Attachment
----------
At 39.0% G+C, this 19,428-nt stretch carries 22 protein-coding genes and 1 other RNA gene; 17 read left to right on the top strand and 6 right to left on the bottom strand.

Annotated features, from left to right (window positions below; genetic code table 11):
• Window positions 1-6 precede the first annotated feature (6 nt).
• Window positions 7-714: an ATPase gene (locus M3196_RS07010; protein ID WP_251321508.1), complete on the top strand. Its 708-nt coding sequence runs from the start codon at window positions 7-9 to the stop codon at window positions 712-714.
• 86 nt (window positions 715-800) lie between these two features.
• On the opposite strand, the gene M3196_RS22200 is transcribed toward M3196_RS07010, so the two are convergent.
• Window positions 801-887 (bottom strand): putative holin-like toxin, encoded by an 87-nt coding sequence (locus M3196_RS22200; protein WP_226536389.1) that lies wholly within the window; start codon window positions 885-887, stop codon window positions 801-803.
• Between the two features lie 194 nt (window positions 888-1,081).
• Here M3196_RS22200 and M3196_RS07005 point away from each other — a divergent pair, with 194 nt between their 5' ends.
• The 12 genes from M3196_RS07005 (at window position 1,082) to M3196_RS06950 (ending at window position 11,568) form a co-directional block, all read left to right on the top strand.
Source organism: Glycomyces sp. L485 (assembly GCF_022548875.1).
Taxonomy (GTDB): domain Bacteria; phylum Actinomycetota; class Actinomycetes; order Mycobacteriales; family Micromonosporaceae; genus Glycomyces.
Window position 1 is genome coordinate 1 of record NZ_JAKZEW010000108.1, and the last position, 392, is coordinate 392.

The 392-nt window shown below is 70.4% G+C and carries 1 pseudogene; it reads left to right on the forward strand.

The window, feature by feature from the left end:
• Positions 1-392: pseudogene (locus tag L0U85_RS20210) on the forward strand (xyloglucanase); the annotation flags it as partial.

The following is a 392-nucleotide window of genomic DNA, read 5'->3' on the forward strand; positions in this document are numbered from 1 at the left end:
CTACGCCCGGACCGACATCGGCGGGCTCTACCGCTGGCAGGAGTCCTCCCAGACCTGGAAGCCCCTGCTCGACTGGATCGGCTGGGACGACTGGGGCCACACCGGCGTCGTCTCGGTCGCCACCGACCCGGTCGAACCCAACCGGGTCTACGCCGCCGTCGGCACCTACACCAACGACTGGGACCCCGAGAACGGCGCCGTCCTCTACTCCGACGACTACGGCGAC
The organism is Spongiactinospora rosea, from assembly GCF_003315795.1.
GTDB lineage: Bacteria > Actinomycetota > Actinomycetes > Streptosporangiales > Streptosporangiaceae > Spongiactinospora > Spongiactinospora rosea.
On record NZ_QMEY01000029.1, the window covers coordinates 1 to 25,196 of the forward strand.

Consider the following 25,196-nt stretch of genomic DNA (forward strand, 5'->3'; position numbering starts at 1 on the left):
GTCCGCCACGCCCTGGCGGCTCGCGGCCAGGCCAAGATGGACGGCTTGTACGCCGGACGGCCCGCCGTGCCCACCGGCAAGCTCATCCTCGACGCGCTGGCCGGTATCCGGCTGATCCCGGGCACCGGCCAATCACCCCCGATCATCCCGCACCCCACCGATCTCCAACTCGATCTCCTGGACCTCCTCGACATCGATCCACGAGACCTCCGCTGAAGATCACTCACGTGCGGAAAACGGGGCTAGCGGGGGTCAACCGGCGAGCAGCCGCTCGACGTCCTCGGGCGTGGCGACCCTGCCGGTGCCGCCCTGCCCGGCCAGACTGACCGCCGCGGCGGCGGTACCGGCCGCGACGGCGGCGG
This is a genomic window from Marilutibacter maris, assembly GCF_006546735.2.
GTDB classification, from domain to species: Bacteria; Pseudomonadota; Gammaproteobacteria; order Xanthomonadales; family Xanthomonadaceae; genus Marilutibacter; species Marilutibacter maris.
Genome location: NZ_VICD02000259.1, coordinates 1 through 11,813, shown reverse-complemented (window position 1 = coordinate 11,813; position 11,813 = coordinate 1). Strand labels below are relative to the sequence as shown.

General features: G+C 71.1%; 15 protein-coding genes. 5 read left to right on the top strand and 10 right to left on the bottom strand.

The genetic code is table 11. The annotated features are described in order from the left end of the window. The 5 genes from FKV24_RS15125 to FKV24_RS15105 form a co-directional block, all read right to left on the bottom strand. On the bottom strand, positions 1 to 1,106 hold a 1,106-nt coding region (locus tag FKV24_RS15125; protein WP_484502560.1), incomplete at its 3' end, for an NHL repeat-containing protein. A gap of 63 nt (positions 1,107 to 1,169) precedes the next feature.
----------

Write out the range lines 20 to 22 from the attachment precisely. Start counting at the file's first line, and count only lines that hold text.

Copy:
GTDB lineage: Bacteria > Actinomycetota > Actinomycetes > Streptosporangiales > Streptosporangiaceae > Spongiactinospora > Spongiactinospora rosea.
On record NZ_QMEY01000029.1, the window covers coordinates 1 to 25,196 of the forward strand.

Consider the following 25,196-nt stretch of genomic DNA (forward strand, 5'->3'; position numbering starts at 1 on the left):